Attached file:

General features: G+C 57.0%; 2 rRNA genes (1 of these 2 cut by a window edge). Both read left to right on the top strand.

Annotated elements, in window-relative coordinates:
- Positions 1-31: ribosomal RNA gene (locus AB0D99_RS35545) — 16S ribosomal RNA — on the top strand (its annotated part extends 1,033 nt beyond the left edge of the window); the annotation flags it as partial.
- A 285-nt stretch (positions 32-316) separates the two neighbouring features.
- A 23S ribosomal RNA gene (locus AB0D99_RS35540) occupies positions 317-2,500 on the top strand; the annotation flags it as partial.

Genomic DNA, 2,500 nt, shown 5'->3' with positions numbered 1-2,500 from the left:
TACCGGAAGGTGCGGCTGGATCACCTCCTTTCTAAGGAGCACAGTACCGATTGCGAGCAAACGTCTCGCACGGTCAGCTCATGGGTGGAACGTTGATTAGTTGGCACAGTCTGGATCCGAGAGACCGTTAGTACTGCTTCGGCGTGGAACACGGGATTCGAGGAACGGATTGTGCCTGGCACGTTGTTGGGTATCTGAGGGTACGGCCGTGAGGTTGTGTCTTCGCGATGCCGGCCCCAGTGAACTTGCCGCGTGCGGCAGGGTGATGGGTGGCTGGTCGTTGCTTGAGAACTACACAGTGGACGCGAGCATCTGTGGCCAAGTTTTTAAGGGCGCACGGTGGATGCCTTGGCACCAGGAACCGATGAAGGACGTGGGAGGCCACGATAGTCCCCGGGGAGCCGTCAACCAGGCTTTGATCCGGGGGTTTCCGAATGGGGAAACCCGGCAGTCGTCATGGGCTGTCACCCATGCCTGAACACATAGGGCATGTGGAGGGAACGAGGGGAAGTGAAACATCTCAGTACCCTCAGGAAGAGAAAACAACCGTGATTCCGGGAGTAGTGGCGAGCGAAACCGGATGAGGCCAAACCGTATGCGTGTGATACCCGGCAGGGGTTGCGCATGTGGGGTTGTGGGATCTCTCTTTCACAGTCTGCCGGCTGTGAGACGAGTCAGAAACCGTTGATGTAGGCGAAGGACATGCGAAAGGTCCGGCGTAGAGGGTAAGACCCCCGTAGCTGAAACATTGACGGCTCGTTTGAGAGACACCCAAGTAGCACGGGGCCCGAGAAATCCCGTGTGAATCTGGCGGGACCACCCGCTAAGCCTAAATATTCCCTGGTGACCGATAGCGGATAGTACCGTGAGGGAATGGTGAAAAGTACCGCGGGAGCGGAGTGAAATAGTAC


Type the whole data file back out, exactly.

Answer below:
General features: G+C 57.0%; 2 rRNA genes (1 of these 2 cut by a window edge). Both read left to right on the top strand.

Annotated elements, in window-relative coordinates:
- Positions 1-31: ribosomal RNA gene (locus AB0D99_RS35545) — 16S ribosomal RNA — on the top strand (its annotated part extends 1,033 nt beyond the left edge of the window); the annotation flags it as partial.
- A 285-nt stretch (positions 32-316) separates the two neighbouring features.
- A 23S ribosomal RNA gene (locus AB0D99_RS35540) occupies positions 317-2,500 on the top strand; the annotation flags it as partial.

Genomic DNA, 2,500 nt, shown 5'->3' with positions numbered 1-2,500 from the left:
TACCGGAAGGTGCGGCTGGATCACCTCCTTTCTAAGGAGCACAGTACCGATTGCGAGCAAACGTCTCGCACGGTCAGCTCATGGGTGGAACGTTGATTAGTTGGCACAGTCTGGATCCGAGAGACCGTTAGTACTGCTTCGGCGTGGAACACGGGATTCGAGGAACGGATTGTGCCTGGCACGTTGTTGGGTATCTGAGGGTACGGCCGTGAGGTTGTGTCTTCGCGATGCCGGCCCCAGTGAACTTGCCGCGTGCGGCAGGGTGATGGGTGGCTGGTCGTTGCTTGAGAACTACACAGTGGACGCGAGCATCTGTGGCCAAGTTTTTAAGGGCGCACGGTGGATGCCTTGGCACCAGGAACCGATGAAGGACGTGGGAGGCCACGATAGTCCCCGGGGAGCCGTCAACCAGGCTTTGATCCGGGGGTTTCCGAATGGGGAAACCCGGCAGTCGTCATGGGCTGTCACCCATGCCTGAACACATAGGGCATGTGGAGGGAACGAGGGGAAGTGAAACATCTCAGTACCCTCAGGAAGAGAAAACAACCGTGATTCCGGGAGTAGTGGCGAGCGAAACCGGATGAGGCCAAACCGTATGCGTGTGATACCCGGCAGGGGTTGCGCATGTGGGGTTGTGGGATCTCTCTTTCACAGTCTGCCGGCTGTGAGACGAGTCAGAAACCGTTGATGTAGGCGAAGGACATGCGAAAGGTCCGGCGTAGAGGGTAAGACCCCCGTAGCTGAAACATTGACGGCTCGTTTGAGAGACACCCAAGTAGCACGGGGCCCGAGAAATCCCGTGTGAATCTGGCGGGACCACCCGCTAAGCCTAAATATTCCCTGGTGACCGATAGCGGATAGTACCGTGAGGGAATGGTGAAAAGTACCGCGGGAGCGGAGTGAAATAGTAC